If you’re looking for a spark of inspiration during January’s long and sometimes dreary days, don’t miss this week’s roundup of headlines from in and around Children’s Hospital of Philadelphia Research Institute. Our scientists’ passionate work in the lab found a spotlight in the mainstream media as “TODAY” featured how our stem cell research can help today’s cancer survivors become tomorrow’s parents. Meanwhile, eye-opening findings from the Lifespan Brain Institute (LiBi) sparked a wider conversation about how pediatricians and parents can stay alert for suicidal thoughts in teens. In more news, a recent study highlighted the need for more antibiotic stewardship in non-children’s hospitals, while a successful device consortium based at CHOP officially became a statewide affair.
Tag Archive: technology
The Human Genome Project’s successful completion 15 years ago gave us a new genomic lens to read our 20,000 or so protein-coding genes. Since then, a surge in next-generation sequencing technologies is generating new insights daily that sharpen our view of how the human genome works.
Yi Xing, PhD, was on the cusp of this revolution in medicine as he finished his PhD training in molecular biology and bioinformatics at University of California Los Angeles (UCLA). His research career began to rise during the incredible takeoff of big data science, and he became a prominent scientist in this cutting-edge field. The immense challenges of synthesizing diverse data sets from many sources come with vast opportunities to change pediatric medicine, which is why Dr. Xing is eager to assume his new role as the inaugural director of the Center for Computational and Genomic Medicine at Children’s Hospital of Philadelphia.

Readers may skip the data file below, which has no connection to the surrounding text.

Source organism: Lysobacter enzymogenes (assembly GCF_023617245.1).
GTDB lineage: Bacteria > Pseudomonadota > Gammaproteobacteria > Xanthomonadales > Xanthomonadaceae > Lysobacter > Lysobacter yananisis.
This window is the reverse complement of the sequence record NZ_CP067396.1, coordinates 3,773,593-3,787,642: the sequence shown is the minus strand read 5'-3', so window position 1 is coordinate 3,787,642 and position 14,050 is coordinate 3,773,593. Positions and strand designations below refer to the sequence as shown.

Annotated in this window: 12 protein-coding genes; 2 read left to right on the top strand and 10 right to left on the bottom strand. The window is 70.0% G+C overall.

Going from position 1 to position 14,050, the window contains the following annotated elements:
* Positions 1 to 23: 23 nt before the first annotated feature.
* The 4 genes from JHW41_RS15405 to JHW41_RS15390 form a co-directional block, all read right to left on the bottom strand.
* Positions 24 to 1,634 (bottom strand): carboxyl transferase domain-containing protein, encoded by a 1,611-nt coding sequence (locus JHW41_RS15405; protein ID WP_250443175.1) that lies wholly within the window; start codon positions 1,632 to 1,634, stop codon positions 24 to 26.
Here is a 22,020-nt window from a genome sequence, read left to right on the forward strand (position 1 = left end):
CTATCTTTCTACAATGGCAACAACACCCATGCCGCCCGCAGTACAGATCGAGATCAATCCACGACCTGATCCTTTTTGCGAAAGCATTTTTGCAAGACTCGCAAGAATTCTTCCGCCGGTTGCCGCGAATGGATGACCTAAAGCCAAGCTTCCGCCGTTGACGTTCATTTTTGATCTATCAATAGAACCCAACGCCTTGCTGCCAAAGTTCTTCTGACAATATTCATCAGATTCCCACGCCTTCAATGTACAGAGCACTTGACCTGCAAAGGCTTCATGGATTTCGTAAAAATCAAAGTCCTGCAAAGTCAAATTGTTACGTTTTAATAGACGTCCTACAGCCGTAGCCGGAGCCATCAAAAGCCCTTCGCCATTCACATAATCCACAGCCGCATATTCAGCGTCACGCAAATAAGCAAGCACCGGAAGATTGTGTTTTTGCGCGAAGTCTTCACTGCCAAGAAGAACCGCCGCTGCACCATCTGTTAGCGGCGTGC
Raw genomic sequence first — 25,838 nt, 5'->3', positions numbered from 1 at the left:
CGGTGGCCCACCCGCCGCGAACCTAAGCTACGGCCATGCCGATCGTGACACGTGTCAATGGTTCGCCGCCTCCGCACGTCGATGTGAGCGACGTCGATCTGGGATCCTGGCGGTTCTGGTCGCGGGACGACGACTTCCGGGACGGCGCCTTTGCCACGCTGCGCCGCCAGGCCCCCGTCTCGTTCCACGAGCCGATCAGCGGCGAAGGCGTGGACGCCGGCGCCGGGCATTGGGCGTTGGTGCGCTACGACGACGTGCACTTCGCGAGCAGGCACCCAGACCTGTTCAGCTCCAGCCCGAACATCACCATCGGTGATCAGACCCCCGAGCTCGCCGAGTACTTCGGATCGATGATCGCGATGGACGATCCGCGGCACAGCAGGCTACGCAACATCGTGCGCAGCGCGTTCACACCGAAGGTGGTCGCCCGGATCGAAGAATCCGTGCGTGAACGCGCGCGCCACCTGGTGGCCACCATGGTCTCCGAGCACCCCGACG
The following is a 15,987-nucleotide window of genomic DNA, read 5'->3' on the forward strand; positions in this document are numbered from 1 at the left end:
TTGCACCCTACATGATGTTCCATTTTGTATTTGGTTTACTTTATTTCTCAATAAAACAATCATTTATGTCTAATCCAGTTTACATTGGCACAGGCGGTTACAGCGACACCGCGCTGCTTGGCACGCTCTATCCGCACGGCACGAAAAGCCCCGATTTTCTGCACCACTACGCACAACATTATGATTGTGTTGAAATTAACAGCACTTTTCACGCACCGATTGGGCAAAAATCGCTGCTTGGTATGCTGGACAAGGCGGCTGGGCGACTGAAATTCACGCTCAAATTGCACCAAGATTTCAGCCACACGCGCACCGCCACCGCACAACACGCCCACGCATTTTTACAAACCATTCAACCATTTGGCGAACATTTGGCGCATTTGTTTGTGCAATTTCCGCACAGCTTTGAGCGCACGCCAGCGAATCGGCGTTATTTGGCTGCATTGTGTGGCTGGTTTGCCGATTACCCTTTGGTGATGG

What happens when you combine curiosity, families, and science and technology? You’d know the answer to that question and lots more if you attended the Philadelphia Science Festival, a massive science carnival held over nine days featuring hands-on experiments and demonstrations that showcased how science connects to our everyday lives.
Our news highlights from this week cover some provocative topics in pediatric research, from serious teen violence in Philadelphia neighborhoods to head trauma injuries in student athletes across the country. Read on for details about the latest research developments and projects at The Children’s Hospital of Philadelphia.
Let’s face it: we live in the future. At no point in human history has so much information been so accessible to so many people. The rise of the personal computer, then the internet, and then smartphones that (in addition to functioning as phones) can browse the internet from anywhere, means that more people than ever have access to more information than they could ever need.